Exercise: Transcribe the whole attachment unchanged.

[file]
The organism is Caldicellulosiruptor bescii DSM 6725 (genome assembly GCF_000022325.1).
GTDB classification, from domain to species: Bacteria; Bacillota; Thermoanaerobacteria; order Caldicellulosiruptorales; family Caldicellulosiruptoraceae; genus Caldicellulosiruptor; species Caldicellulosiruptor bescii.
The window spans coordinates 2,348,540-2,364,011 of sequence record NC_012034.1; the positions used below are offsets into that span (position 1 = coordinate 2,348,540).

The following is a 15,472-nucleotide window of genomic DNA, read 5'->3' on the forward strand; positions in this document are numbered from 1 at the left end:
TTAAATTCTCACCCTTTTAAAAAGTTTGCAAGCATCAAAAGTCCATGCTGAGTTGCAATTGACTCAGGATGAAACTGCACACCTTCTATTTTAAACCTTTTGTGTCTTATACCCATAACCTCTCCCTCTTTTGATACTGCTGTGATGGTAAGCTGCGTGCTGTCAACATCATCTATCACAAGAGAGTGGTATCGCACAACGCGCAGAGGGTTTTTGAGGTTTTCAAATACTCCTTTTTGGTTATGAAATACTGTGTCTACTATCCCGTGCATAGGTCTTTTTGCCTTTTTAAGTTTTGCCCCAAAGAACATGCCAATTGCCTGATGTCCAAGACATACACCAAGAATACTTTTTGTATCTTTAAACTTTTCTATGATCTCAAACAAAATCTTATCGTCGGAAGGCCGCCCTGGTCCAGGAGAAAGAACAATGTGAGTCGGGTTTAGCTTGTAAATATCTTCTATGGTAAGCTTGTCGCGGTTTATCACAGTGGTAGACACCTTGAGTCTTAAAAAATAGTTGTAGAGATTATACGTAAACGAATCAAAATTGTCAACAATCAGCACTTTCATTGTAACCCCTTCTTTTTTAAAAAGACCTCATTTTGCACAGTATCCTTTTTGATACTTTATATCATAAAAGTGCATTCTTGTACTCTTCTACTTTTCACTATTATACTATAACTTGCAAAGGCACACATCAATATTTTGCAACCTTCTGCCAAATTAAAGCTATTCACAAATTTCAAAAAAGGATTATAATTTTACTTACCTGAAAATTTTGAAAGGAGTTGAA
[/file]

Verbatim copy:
The organism is Caldicellulosiruptor bescii DSM 6725 (genome assembly GCF_000022325.1).
GTDB classification, from domain to species: Bacteria; Bacillota; Thermoanaerobacteria; order Caldicellulosiruptorales; family Caldicellulosiruptoraceae; genus Caldicellulosiruptor; species Caldicellulosiruptor bescii.
The window spans coordinates 2,348,540-2,364,011 of sequence record NC_012034.1; the positions used below are offsets into that span (position 1 = coordinate 2,348,540).

The following is a 15,472-nucleotide window of genomic DNA, read 5'->3' on the forward strand; positions in this document are numbered from 1 at the left end:
TTAAATTCTCACCCTTTTAAAAAGTTTGCAAGCATCAAAAGTCCATGCTGAGTTGCAATTGACTCAGGATGAAACTGCACACCTTCTATTTTAAACCTTTTGTGTCTTATACCCATAACCTCTCCCTCTTTTGATACTGCTGTGATGGTAAGCTGCGTGCTGTCAACATCATCTATCACAAGAGAGTGGTATCGCACAACGCGCAGAGGGTTTTTGAGGTTTTCAAATACTCCTTTTTGGTTATGAAATACTGTGTCTACTATCCCGTGCATAGGTCTTTTTGCCTTTTTAAGTTTTGCCCCAAAGAACATGCCAATTGCCTGATGTCCAAGACATACACCAAGAATACTTTTTGTATCTTTAAACTTTTCTATGATCTCAAACAAAATCTTATCGTCGGAAGGCCGCCCTGGTCCAGGAGAAAGAACAATGTGAGTCGGGTTTAGCTTGTAAATATCTTCTATGGTAAGCTTGTCGCGGTTTATCACAGTGGTAGACACCTTGAGTCTTAAAAAATAGTTGTAGAGATTATACGTAAACGAATCAAAATTGTCAACAATCAGCACTTTCATTGTAACCCCTTCTTTTTTAAAAAGACCTCATTTTGCACAGTATCCTTTTTGATACTTTATATCATAAAAGTGCATTCTTGTACTCTTCTACTTTTCACTATTATACTATAACTTGCAAAGGCACACATCAATATTTTGCAACCTTCTGCCAAATTAAAGCTATTCACAAATTTCAAAAAAGGATTATAATTTTACTTACCTGAAAATTTTGAAAGGAGTTGAA